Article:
The building is currently a two family house, and the plan is to turn the basement into a third dwelling unit for three people who would live there full time. Although he called them "migrant workers," Kremer explained, "These workers get work year round."

Don Tillson, who chairs the Planning Board, puzzled about why Craig Haigh, the code enforcement officer, had referred the project to the Planning Board, because, as he put it, "it's all residential." The house is in the R-2 district, and Chapter 325-8 of the city code may provide the answer. Item B (2) defines what it seems is being proposed--"The renting of more than two but not more than four rooms in a structure containing a one- or two-family dwelling"--as a conditional use, and a conditional use is subject to the review and approval of the Planning Board. No action was taken on the application, and Tucsinski said he would speak with Haigh about the reason the project had been referred to the Planning Board.

A third project of interest involves this house at 46 North Fifth Street.

The house, located in the R-2 district, is currently a two-family house. The applicant, who is in contract to buy the house with the condition that he can get Planning Board approval, wants to turn the ground floor into an art gallery, which is a conditional use in R-1 districts and hence also in R-2. It was determined that a public hearing was required before the Planning Board could act on approving the conditional use. That hearing was scheduled for Wednesday, June 11, at 6:30 p.m.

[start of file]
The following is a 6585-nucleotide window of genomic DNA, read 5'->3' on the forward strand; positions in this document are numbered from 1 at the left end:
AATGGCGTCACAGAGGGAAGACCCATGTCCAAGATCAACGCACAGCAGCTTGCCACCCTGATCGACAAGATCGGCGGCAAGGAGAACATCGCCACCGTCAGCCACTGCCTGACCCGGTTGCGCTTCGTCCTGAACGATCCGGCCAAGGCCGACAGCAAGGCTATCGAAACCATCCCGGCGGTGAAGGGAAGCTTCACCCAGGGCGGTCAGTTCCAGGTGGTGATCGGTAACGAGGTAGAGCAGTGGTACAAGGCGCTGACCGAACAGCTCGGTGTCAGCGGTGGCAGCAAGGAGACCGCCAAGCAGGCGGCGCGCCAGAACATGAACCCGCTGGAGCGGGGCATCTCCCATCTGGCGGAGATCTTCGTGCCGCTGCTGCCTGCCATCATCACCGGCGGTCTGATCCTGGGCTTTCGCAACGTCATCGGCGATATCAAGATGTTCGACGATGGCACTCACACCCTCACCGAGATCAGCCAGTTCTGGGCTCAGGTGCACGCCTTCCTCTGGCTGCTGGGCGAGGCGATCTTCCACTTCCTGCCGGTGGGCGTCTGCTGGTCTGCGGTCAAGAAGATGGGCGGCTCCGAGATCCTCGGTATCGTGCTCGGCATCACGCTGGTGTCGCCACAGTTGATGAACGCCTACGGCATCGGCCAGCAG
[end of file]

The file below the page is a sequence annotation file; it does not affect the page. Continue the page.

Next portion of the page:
1. "The renting of more than two but not more than four rooms in a structure containing a one- or two-family dwelling"--as a conditional use,"

    I interpret that language as involving renting out rooms within one unit, not the adding of more rooms pursuant to adding a unit. I have said it before publically, and I will say it again, the Zoning Code is so Byzantine, and sometimes contradictory, that it is next to impossible for mere mortals to understand, and one of the primary areas of confusion, is where the jurisdiction of the Planning Commission and ZBA starts and stops, or in some cases, overlaps. I have these issues in my own case, and have had discussions about it with the relevant players. With some luck, drive, determination, and a lot of hard work, hopefully Hudson will have a brand new and comprehensible Zoning Code in a few months that makes sense given what is one the ground, and ceases to require that each and every project regarding footprint changes, needs a variance of use permit of some kind, with confusion about just who has jurisdiction, when.

  2. "migrant workers"?.....will the next application be for "slaves quarters"? and those poor folks at galvidge group always having to beg. the VFW was outside my window yesterday doing a "bucket drop" in the street, today it's the Boy Scouts hitting up the motorists, they should get an application for a day on the corner. galvidge can't function without taxpayer money, nor ginsberg, the smaller moms and pops must really be suffering.